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Complex Problem Solving Training in Schizophrenic Patients

This study has been completed.
German Federal Ministry of Education and Research
Information provided by:
Heidelberg University Identifier:
First received: July 25, 2007
Last updated: May 14, 2009
Last verified: May 2009
The primary purpose of the study is to assess whether a planning and problem-solving training is more effective in improving work therapy performance in patients with schizophrenia than traditional training programs addressing basic cognitive functions.

Condition Intervention
Schizoaffective Disorder
Behavioral: Complex Problem Solving Training
Behavioral: Basic Cognitive Training

Study Type: Interventional
Study Design: Allocation: Randomized
Intervention Model: Parallel Assignment
Masking: Single Blind (Outcomes Assessor)
Primary Purpose: Treatment
Official Title: Complex Problem Solving Training in Schizophrenic Patients

Resource links provided by NLM:

Further study details as provided by Heidelberg University:

Primary Outcome Measures:
  • Functional Capacity as assessed by Osnabrücker Arbeitsfähigkeitsprofil "learning ability" subscale [ Time Frame: 3 weeks ]

Secondary Outcome Measures:
  • Functional Capacity as assessed by the Osnabrücker-Arbeitsfähigkeitsprofil summary score [ Time Frame: 3 weeks ]
  • BADS Zoo Map Score (Neuropsychological Test) [ Time Frame: 3 weeks ]
  • Planungstest (Tower of London) Summary Score (Neuropsychological Test) [ Time Frame: 3 weeks ]
  • Plan-A-Day S Solution Time (Neuropsychological Test) [ Time Frame: 3 weeks ]

Enrollment: 91
Study Start Date: August 2007
Study Completion Date: February 2009
Primary Completion Date: February 2009 (Final data collection date for primary outcome measure)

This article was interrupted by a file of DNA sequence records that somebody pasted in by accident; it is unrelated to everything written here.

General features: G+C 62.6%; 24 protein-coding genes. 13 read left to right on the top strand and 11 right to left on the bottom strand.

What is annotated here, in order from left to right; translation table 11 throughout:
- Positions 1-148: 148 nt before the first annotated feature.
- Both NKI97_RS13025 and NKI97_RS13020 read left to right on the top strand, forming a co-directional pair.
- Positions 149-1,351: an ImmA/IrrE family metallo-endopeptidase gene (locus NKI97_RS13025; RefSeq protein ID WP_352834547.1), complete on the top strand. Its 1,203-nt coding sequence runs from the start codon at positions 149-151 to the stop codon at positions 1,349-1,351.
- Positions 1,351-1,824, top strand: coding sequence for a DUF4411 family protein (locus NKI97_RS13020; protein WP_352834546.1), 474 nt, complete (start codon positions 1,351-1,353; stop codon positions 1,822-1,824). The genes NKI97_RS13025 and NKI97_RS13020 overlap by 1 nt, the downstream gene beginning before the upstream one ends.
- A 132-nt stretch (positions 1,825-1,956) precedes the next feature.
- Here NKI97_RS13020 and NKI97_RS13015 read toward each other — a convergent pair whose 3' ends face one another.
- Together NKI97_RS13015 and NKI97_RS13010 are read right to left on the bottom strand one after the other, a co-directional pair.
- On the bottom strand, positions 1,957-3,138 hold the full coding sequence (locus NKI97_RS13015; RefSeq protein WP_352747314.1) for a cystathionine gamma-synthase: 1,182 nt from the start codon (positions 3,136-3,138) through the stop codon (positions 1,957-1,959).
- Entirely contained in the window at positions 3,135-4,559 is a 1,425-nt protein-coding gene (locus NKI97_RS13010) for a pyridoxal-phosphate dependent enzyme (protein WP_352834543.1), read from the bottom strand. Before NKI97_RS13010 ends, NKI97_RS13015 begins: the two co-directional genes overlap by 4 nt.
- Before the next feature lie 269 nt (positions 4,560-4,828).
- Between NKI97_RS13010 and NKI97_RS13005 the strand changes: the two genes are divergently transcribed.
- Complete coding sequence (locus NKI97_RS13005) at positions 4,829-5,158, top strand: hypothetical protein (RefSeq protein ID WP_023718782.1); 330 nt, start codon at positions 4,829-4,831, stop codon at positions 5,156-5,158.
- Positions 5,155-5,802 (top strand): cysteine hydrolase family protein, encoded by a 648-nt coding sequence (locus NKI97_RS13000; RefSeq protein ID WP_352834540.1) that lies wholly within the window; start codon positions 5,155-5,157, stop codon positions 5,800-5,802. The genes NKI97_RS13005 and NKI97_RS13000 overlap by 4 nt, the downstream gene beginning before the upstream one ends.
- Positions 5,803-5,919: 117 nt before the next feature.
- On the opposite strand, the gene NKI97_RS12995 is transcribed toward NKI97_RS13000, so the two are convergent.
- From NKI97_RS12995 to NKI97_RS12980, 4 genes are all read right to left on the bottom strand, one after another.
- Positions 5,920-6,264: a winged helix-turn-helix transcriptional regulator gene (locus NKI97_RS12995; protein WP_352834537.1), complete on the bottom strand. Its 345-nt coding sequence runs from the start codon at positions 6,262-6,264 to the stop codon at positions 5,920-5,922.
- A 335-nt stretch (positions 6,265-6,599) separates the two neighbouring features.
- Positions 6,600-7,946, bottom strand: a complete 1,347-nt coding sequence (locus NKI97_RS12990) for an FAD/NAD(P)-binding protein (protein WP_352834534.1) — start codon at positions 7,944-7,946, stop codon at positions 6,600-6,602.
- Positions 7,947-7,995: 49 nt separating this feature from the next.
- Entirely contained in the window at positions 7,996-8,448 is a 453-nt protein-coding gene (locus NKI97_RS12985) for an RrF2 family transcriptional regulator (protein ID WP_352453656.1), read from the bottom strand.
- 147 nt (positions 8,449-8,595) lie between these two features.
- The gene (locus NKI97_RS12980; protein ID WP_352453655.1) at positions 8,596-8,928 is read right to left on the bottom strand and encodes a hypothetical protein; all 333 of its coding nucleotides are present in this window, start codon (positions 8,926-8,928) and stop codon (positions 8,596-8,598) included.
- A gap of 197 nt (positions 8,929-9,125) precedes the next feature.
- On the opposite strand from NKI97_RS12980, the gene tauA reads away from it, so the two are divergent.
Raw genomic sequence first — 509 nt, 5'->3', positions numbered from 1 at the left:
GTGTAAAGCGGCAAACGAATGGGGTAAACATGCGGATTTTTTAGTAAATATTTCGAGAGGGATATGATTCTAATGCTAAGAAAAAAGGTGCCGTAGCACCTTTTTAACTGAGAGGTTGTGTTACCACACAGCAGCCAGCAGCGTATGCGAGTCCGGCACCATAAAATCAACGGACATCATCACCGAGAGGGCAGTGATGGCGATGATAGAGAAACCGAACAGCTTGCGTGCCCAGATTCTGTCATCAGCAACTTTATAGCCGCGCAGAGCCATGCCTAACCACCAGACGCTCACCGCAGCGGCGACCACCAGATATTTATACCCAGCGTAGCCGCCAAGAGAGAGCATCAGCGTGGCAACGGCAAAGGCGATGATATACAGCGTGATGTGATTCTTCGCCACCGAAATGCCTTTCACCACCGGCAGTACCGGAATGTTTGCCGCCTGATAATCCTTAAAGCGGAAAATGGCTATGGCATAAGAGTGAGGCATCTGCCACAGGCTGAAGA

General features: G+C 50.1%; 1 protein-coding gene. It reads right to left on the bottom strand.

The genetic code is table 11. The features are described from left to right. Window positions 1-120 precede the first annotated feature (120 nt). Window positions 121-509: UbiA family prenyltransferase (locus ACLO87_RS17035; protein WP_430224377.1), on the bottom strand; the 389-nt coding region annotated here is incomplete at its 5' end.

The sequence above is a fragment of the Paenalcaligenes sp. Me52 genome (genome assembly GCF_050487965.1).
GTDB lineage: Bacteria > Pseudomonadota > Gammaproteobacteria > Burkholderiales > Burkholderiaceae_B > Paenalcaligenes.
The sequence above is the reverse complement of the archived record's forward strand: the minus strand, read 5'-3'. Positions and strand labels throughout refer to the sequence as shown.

Arms Assigned Interventions
Experimental: A
Complex Problem Solving Training
Behavioral: Complex Problem Solving Training
10 sessions of 45 minutes complex problem solving training over 3 weeks (including 30 minutes of computerized planning and problem-solving training with Plan-A-Day and 15 minutes group session for transfer to everyday situations)
Active Comparator: B
Basic Cognitive Training
Behavioral: Basic Cognitive Training
10 sessions over 3 weeks of 45 min basic cognitive training (including 45 min computerized training of attention, processing speed, memory)

Detailed Description:
In patients with schizophrenia, cognitive deficits often lead to an impairment in daily life. This observation has led to the development of cognitive training packages aiming a improving these deficits. However, it is far from clear which level of cognitive functioning provides the best target for cognitive interventions. Traditionally, training has aimed a basic cognitive functions like attention and memory. In the present study we aim at a higher-level of function, namely planning and problem-solving skills, which are trained using the software package Plan-A-Day. The primary hypothesis is that complex problem solving training improved functional capacity more than traditional training programs addressing basic cognitive function.

Ages Eligible for Study:   18 Years to 45 Years   (Adult)
Sexes Eligible for Study:   All
Accepts Healthy Volunteers:   No

Inclusion Criteria:

  • Patients with schizophrenic or schizoaffective Disorder (DSM IV)
  • Remitted positive symptoms (PANSS positive all ≤ 4), clinical stability
  • Native German speaker
  • Verbal IQ > 80
  • Visual acuity normal or corrected to normal

Exclusion Criteria:

  • Concurrent Axis-I disorder
  • Drug abuse during last 2 months
  • Neurological or medical conditions potentially affecting cognition
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Please refer to this study by its identifier: NCT00507988

SRH Klinikum Karlsbad-Langensteinbach
Karlsbad, Germany, 76307
Sponsors and Collaborators
Heidelberg University
German Federal Ministry of Education and Research
Principal Investigator: Matthias Weisbrod, MD SRH Klinikum Karlsbad-Langensteinbach, Department of Psychiatry
  More Information

Publications automatically indexed to this study by Identifier (NCT Number):
Responsible Party: Irmtraut Gürkan, University Hospital Heidelberg Identifier: NCT00507988     History of Changes
Other Study ID Numbers: 01GW0630
Study First Received: July 25, 2007
Last Updated: May 14, 2009

Keywords provided by Heidelberg University:
Cognitive Training
Complex Problem Solving
Goal Management

Additional relevant MeSH terms:
Psychotic Disorders
Schizophrenia Spectrum and Other Psychotic Disorders
Mental Disorders processed this record on May 25, 2017